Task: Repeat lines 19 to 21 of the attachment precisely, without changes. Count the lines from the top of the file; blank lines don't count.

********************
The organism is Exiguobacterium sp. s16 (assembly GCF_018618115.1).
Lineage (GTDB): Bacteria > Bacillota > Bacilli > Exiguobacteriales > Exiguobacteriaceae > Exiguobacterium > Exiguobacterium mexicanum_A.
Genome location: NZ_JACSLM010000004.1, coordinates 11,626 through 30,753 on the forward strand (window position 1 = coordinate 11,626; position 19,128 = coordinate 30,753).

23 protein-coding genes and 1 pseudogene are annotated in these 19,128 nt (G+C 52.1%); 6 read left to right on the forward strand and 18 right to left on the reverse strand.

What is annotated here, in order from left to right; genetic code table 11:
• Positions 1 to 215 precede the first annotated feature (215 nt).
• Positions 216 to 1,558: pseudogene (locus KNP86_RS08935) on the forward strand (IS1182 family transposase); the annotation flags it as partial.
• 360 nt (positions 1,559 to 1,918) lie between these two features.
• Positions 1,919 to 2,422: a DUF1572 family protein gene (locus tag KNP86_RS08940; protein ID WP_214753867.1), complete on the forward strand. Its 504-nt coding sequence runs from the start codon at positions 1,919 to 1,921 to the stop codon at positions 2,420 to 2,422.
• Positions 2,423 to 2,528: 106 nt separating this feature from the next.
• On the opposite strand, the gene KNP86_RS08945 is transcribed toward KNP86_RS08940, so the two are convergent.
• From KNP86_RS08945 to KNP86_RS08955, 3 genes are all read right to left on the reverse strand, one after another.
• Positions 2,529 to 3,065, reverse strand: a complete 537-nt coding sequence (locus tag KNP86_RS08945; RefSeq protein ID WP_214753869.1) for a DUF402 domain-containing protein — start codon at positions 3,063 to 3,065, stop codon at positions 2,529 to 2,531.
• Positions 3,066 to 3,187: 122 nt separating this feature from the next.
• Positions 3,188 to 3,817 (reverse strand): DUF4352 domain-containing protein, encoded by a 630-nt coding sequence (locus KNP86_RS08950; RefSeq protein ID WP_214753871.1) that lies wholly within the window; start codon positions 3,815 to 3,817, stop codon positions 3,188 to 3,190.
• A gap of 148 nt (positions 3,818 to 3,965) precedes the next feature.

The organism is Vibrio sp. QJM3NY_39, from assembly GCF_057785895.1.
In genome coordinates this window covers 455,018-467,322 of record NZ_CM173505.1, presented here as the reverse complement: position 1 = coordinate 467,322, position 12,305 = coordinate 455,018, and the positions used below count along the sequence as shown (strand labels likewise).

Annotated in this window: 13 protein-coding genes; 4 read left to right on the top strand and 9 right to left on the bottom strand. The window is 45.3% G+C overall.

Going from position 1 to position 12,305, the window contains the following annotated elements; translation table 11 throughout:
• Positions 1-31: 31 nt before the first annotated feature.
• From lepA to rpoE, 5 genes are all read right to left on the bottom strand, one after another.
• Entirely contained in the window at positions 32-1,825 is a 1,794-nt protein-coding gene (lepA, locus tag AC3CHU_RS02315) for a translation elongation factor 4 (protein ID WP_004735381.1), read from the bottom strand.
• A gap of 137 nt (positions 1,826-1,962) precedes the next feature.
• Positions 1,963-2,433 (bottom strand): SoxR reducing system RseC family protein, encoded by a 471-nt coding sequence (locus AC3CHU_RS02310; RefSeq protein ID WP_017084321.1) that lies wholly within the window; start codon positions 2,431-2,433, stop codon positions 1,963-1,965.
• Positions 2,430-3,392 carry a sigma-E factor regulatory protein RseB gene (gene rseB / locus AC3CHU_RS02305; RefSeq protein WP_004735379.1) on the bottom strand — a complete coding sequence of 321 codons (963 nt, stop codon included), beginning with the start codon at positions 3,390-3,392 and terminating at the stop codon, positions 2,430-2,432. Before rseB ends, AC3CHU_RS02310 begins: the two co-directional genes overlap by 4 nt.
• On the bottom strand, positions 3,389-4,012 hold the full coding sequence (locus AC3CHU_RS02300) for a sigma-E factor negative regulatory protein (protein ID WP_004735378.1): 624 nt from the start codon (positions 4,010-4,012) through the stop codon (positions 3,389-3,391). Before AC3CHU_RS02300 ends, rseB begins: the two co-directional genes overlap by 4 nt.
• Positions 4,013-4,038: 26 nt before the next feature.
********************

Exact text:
Annotated in this window: 13 protein-coding genes; 4 read left to right on the top strand and 9 right to left on the bottom strand. The window is 45.3% G+C overall.

Going from position 1 to position 12,305, the window contains the following annotated elements; translation table 11 throughout:
• Positions 1-31: 31 nt before the first annotated feature.